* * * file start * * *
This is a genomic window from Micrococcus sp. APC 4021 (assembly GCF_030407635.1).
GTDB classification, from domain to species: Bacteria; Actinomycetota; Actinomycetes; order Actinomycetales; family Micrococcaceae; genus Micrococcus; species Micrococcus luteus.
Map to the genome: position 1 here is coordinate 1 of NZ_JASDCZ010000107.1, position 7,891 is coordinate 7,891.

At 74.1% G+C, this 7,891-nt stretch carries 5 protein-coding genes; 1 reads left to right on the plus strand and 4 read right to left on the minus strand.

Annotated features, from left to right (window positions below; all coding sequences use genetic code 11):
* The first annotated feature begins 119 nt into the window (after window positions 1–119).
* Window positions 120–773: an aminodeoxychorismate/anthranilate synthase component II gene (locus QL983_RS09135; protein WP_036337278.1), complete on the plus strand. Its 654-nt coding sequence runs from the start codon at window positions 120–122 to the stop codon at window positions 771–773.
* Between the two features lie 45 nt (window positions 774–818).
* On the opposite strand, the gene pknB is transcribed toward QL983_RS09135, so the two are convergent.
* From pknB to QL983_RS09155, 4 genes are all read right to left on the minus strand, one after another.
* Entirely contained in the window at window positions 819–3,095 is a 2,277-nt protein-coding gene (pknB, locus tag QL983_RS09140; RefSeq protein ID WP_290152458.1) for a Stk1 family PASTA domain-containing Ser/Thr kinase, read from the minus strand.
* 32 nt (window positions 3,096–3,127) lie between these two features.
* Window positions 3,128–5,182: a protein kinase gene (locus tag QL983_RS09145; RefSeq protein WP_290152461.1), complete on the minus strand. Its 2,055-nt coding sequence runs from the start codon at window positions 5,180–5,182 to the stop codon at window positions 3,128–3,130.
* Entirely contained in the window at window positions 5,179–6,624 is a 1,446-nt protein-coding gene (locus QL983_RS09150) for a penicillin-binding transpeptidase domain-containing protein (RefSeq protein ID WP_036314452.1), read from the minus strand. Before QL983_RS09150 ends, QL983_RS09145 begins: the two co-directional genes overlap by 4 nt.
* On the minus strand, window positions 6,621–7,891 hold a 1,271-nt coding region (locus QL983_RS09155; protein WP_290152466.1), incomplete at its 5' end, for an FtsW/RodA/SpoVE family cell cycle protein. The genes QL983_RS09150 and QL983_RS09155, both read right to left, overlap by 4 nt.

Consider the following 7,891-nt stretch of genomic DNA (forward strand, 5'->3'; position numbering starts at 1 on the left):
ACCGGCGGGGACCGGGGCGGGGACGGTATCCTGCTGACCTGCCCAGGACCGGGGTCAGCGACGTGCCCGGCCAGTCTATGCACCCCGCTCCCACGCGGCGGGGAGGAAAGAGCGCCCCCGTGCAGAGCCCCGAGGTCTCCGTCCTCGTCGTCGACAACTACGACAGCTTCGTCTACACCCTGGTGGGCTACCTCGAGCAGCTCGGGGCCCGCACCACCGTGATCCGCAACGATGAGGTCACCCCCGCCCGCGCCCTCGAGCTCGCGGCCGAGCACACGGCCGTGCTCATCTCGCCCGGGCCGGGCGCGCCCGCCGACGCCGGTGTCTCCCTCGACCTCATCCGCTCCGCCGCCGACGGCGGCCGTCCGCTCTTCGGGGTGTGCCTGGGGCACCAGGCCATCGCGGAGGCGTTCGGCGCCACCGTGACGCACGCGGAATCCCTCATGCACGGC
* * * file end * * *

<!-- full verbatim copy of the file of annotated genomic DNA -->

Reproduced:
This is a genomic window from Micrococcus sp. APC 4021 (assembly GCF_030407635.1).
GTDB classification, from domain to species: Bacteria; Actinomycetota; Actinomycetes; order Actinomycetales; family Micrococcaceae; genus Micrococcus; species Micrococcus luteus.
Map to the genome: position 1 here is coordinate 1 of NZ_JASDCZ010000107.1, position 7,891 is coordinate 7,891.

At 74.1% G+C, this 7,891-nt stretch carries 5 protein-coding genes; 1 reads left to right on the plus strand and 4 read right to left on the minus strand.

Annotated features, from left to right (window positions below; all coding sequences use genetic code 11):
* The first annotated feature begins 119 nt into the window (after window positions 1–119).
* Window positions 120–773: an aminodeoxychorismate/anthranilate synthase component II gene (locus QL983_RS09135; protein WP_036337278.1), complete on the plus strand. Its 654-nt coding sequence runs from the start codon at window positions 120–122 to the stop codon at window positions 771–773.
* Between the two features lie 45 nt (window positions 774–818).
* On the opposite strand, the gene pknB is transcribed toward QL983_RS09135, so the two are convergent.
* From pknB to QL983_RS09155, 4 genes are all read right to left on the minus strand, one after another.
* Entirely contained in the window at window positions 819–3,095 is a 2,277-nt protein-coding gene (pknB, locus tag QL983_RS09140; RefSeq protein ID WP_290152458.1) for a Stk1 family PASTA domain-containing Ser/Thr kinase, read from the minus strand.
* 32 nt (window positions 3,096–3,127) lie between these two features.
* Window positions 3,128–5,182: a protein kinase gene (locus tag QL983_RS09145; RefSeq protein WP_290152461.1), complete on the minus strand. Its 2,055-nt coding sequence runs from the start codon at window positions 5,180–5,182 to the stop codon at window positions 3,128–3,130.
* Entirely contained in the window at window positions 5,179–6,624 is a 1,446-nt protein-coding gene (locus QL983_RS09150) for a penicillin-binding transpeptidase domain-containing protein (RefSeq protein ID WP_036314452.1), read from the minus strand. Before QL983_RS09150 ends, QL983_RS09145 begins: the two co-directional genes overlap by 4 nt.
* On the minus strand, window positions 6,621–7,891 hold a 1,271-nt coding region (locus QL983_RS09155; protein WP_290152466.1), incomplete at its 5' end, for an FtsW/RodA/SpoVE family cell cycle protein. The genes QL983_RS09150 and QL983_RS09155, both read right to left, overlap by 4 nt.

Consider the following 7,891-nt stretch of genomic DNA (forward strand, 5'->3'; position numbering starts at 1 on the left):
ACCGGCGGGGACCGGGGCGGGGACGGTATCCTGCTGACCTGCCCAGGACCGGGGTCAGCGACGTGCCCGGCCAGTCTATGCACCCCGCTCCCACGCGGCGGGGAGGAAAGAGCGCCCCCGTGCAGAGCCCCGAGGTCTCCGTCCTCGTCGTCGACAACTACGACAGCTTCGTCTACACCCTGGTGGGCTACCTCGAGCAGCTCGGGGCCCGCACCACCGTGATCCGCAACGATGAGGTCACCCCCGCCCGCGCCCTCGAGCTCGCGGCCGAGCACACGGCCGTGCTCATCTCGCCCGGGCCGGGCGCGCCCGCCGACGCCGGTGTCTCCCTCGACCTCATCCGCTCCGCCGCCGACGGCGGCCGTCCGCTCTTCGGGGTGTGCCTGGGGCACCAGGCCATCGCGGAGGCGTTCGGCGCCACCGTGACGCACGCGGAATCCCTCATGCACGGC